Summary: This sermon explores the five areas that the Apostle Paul encouraged Timothy to set a good example for others to follow.
Title: Being a good Example
Text: 1 Timothy 4:12-16
Location: Sulphur Spring Baptist Church
Introduction: Tomorrow is the first day of School in Simpson, County, and I know everyone is excited about that. But those of you who are parents know some children need a little extra encouragement or motivation to do their best in school. Which reminds me of the story of a little boy named Billy.
Like many children, Billy didn’t like to study, and would much rather go outside and play baseball after school rather than doing his homework. Unfortunately that meant his grades suffered, and he even failed math.
His parents tried everything they could to get him to do better in math, but he continued to fail. They got him a fun computer game that was supposed to make learning math fun. They hired someone to Tudor him but nothing seemed to work. They didn’t know what to do. Finally one of their friends suggested that they try putting him into a private parochial school. They thought about it for a few days, and decided to give it a try.
So they took him across town and enrolled him in the small Catholic School. They were shocked that afternoon when Billy came home and went straight to his room, closed the door, and immediately started working on his math homework. His mother had to almost force him to come down for dinner, and then after supper, he went right back up to his room and studied some more.
Several weeks later he brought his report card home and laid it on the kitchen table for his parents to see. When his mother read it, she was amazed to see that he had gotten an "A" in math.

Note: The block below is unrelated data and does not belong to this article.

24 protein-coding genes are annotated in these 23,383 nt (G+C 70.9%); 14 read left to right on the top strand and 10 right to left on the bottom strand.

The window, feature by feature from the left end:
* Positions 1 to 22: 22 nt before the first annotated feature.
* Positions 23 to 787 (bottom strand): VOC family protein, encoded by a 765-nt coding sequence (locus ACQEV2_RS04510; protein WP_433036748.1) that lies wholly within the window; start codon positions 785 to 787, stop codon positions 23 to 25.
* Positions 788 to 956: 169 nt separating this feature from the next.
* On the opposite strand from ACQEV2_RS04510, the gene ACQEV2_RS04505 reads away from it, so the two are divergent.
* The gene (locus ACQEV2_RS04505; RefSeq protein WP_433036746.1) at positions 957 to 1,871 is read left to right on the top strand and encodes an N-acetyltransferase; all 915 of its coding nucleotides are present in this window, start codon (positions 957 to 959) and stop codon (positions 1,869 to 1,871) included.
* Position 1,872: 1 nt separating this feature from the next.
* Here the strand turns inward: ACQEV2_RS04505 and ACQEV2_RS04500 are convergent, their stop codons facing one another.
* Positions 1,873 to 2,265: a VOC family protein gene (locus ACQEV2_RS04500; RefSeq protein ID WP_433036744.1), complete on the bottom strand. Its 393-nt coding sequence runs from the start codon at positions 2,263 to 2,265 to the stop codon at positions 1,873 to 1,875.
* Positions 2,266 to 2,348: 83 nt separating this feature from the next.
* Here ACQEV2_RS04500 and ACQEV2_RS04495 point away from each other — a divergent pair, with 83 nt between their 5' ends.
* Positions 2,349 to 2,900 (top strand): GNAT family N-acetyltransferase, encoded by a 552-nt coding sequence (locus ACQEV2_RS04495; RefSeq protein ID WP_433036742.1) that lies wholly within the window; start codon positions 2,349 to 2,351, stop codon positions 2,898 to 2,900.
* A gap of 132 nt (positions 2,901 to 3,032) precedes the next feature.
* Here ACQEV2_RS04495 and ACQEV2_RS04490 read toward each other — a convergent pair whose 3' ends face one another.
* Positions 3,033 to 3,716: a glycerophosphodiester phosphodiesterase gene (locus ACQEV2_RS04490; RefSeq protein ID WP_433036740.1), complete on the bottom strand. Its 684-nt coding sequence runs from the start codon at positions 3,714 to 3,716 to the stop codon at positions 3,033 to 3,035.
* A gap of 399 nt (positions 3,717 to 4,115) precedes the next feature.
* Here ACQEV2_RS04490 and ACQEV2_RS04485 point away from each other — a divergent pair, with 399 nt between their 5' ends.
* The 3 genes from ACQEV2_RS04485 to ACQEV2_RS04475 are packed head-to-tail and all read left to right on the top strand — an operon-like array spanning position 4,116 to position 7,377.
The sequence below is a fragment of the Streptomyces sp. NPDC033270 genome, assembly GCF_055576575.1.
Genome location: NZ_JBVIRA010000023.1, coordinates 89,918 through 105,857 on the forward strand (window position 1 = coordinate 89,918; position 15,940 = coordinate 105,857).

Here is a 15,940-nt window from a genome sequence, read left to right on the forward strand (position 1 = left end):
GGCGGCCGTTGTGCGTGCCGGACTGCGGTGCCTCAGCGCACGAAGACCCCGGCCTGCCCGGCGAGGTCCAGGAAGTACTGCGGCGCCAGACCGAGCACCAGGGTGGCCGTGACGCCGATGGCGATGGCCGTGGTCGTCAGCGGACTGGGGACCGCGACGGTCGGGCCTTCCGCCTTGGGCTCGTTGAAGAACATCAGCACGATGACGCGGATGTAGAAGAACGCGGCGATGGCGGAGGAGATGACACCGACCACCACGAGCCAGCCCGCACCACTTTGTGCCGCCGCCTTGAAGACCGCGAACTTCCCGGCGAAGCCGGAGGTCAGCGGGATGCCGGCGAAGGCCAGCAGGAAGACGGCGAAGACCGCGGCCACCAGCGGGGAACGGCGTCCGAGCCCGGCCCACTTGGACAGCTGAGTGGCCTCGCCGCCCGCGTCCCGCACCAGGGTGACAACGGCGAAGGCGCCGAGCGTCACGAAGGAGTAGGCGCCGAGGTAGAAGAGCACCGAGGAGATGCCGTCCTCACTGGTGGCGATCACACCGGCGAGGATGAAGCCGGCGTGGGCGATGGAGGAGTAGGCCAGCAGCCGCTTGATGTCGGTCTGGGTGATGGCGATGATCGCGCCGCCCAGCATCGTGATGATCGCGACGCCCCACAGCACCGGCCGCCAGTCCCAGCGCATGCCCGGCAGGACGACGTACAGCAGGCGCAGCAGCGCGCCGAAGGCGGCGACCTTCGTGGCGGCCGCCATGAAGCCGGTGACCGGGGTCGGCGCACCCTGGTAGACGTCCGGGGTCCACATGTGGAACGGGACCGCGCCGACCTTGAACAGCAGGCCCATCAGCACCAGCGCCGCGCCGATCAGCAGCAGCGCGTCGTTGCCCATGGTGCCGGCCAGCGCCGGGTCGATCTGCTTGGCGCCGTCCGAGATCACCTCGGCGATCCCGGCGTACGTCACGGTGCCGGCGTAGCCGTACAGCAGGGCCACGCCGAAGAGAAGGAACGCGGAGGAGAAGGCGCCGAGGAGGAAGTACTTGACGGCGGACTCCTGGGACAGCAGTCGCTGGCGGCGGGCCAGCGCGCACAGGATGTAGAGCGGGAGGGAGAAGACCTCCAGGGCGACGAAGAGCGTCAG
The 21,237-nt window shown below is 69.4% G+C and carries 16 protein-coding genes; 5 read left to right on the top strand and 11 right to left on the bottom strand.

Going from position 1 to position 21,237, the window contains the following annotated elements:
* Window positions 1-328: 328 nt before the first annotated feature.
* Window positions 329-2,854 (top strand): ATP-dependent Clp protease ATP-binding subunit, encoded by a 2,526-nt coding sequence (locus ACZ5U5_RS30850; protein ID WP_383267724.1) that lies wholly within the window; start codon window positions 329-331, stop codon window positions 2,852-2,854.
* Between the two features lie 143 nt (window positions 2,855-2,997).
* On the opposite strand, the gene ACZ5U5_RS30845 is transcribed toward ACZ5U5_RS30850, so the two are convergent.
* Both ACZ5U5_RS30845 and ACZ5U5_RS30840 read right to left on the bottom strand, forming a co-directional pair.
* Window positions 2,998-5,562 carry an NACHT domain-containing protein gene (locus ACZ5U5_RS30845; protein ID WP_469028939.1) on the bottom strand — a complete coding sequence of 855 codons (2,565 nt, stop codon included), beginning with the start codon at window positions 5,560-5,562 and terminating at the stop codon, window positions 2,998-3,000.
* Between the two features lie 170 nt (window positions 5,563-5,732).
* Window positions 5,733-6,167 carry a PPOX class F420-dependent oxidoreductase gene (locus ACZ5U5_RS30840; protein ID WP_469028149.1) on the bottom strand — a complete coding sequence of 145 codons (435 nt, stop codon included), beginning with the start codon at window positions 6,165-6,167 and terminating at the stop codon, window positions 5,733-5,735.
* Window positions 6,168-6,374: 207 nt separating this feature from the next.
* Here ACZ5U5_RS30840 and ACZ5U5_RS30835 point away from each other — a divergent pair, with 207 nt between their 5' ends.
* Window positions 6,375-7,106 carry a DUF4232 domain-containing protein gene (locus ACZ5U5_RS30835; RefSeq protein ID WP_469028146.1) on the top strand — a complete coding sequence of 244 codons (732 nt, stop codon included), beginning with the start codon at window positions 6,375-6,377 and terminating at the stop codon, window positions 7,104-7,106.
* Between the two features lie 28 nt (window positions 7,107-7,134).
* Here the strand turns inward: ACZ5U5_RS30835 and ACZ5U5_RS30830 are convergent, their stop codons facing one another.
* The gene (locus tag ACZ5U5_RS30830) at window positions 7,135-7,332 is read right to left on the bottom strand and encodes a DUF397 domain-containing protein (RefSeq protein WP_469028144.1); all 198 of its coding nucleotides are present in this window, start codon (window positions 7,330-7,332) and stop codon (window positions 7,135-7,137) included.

She asked him about it. She wanted to know what had made such a dramatic difference in his grade. She asked him if it was the teachers, or the kind of books that they were using, but he just shook his head and said "no."
Then she looked him in the eye and said, well would you please tell me why your math grade has improved so dramatically. He said, well the first day I walked into math class I looked up on the wall, and saw a man nailed to a huge plus sign, and I realized that they were serious about math and that I was going to have to quit fooling around."
Sometimes we all need a little extra motivation whether it’s with our homework or our Spiritual lives. The Apostle Paul wrote the following passage of Scripture to his young friend Timothy to encourage him and motivate him to set a good example for the people he was ministering to in the city of Ephesus. Follow along with me as I read verses 12-16.
The Apostle Paul wrote this letter to a young man by the name of Timothy. Paul referred to Timothy as his “true son in the faith.” Many Bible scholars believe Paul was instrumental in Timothy becoming a Christian. But His relationship with Timothy didn’t end there. Instead, Paul carefully nurtured and discipled Timothy in the Faith. He even took Timothy with him on a couple of his missionary journeys. So I think we can safely say that Timothy was a devoted friend and co-worker of the Apostle Paul.
Paul’s purpose for writing to Timothy was to give him some much-needed advice on how to deal with certain problems that had developed in the church at Ephesus. He also wanted to encourage Timothy not to give up, but to instead remain strong in the Faith and keep fighting the good fight.
Paul also encouraged Timothy to teach the people in Ephesus the truths of the Gospel and to set a good Christian Example for them to follow. In verse 12 of our text Paul suggested to Timothy that there were five areas where he could set a good example for others to follow.
This morning, I want to encourage all of you, especially our children and young people to follow Paul’s advice as they begin a new school year.
I. FIRST OF ALL, PAUL ENCOURAGED TIMOTHY TO BE A GOOD EXAMPLE IN HIS SPEECH.
In other words Paul was advising Him to be careful in what he said and how he said it. Paul had lived long enough to know that people sometimes twist your words and make it mean something totally different.
Which of course is good advice. It’s also wise to be careful what you say and who you say it to, because once you say it, it can’t be taken back. Whoever said “Sticks and stones may break my bones but words will never hurt me” was wrong.
I don’t know how many times I heard my Mother and Grandmother say; “If you can’t say something nice about someone, then don’t say anything at all.”